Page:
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What Does it Take to Shut Down an Unsafe Trucking Company?
Repeat safety violations results in injuries and death before company is ordered to shut down.

Gunthers Transport, LLC, a Maryland-based trucking company, was shut down by the Federal Motor Carrier Safety Administration (FMCSA) due to multiple safety violations over a number of years. One of the company’s trucks was involved in a fatal trucking accident in August.

An FMCSA investigation found the company to be an imminent danger to public safety — and it’s not the first time. In 1995, the owner of the company (operating under the name Gunther Leasing Transport) was convicted of one count of conspiracy to defraud, four counts of making false statements to investigators and one count of perjury. Gunther Leasing Transport was the first company to be held criminally liable for altering driver log books.

The company’s defense lawyers at the time said drivers were making the decision on their own to drive an excessive number of hours and to falsify their driving logs. Former employees had a different story. In the end, the owner was sentenced to 2.5 years in prison and fined $170,000.

Fast forward to 2011 and the same trucking company has been shut down for many of the same offenses. Unfortunately, people were injured and killed before the plug was pulled on the company. In the past year, the company’s trucks were involved in seven serious crashes that resulted in four injuries and one death. If you suspect you have been injured by a unsafe trucking company, contact a Kansas City truck accident attorney to discuss your legal options.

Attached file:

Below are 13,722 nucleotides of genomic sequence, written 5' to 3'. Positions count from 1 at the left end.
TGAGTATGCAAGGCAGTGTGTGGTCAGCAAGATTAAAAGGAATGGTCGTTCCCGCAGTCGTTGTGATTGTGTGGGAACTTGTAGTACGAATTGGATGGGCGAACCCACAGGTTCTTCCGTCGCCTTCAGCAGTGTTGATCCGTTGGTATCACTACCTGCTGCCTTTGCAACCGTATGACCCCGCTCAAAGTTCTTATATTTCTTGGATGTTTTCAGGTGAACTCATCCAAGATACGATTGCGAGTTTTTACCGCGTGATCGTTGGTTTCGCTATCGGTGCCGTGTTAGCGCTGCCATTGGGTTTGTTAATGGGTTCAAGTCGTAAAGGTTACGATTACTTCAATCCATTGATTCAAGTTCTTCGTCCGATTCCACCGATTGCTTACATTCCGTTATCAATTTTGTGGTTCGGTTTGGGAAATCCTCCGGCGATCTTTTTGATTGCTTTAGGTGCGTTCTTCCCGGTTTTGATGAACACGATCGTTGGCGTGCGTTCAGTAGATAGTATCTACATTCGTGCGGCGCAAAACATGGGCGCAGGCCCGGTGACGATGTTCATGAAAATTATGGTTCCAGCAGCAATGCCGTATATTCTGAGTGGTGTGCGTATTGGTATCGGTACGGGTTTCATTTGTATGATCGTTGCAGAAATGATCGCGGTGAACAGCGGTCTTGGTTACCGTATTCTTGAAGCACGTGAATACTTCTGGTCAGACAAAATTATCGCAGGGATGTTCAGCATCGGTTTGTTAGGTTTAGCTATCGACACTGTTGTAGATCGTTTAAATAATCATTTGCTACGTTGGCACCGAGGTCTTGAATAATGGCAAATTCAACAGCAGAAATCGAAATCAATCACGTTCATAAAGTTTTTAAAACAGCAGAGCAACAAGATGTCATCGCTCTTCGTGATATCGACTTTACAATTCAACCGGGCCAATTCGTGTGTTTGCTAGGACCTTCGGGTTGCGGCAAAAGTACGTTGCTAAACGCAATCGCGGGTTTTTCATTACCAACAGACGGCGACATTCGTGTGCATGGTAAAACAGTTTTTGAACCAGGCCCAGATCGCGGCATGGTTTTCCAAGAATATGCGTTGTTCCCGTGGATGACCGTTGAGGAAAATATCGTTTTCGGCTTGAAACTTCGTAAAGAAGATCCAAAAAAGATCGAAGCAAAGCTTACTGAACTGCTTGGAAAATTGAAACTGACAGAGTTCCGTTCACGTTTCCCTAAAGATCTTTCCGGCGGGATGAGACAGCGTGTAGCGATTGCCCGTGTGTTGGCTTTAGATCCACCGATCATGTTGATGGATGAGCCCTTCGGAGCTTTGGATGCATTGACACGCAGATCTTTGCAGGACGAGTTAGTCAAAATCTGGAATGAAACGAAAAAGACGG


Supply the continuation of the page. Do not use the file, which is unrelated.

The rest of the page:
Safety deficiencies were found in four of seven safety categories: unsafe driving, driver fatigue, poor driver fitness and vehicle maintenance problems. In the past two years, vehicles were placed out of service more than half of the time they were inspected (far above the national average). The rig involved in the fatal crash was found to have multiple mechanical defects and should have been out of service.  

The drivers themselves didn’t fare any better. They were inspected 245 times in the past two years and were placed out of service 16 percent of the time (average is 5.5 percent). The FMCSA found a pattern of hours of service violations and, once again, evidence of falsified driver logs.

FMCSA administrator Anne Ferro is quoted as saying the FMCSA has zero tolerance for unsafe trucking companies that place the traveling public at risk. But the traveling public may be wondering how a person convicted of felony crimes involving operation of an unsafe trucking company can be licensed to start up another trucking business. And why it took two years worth of safety violations before the business was ordered to shut down.

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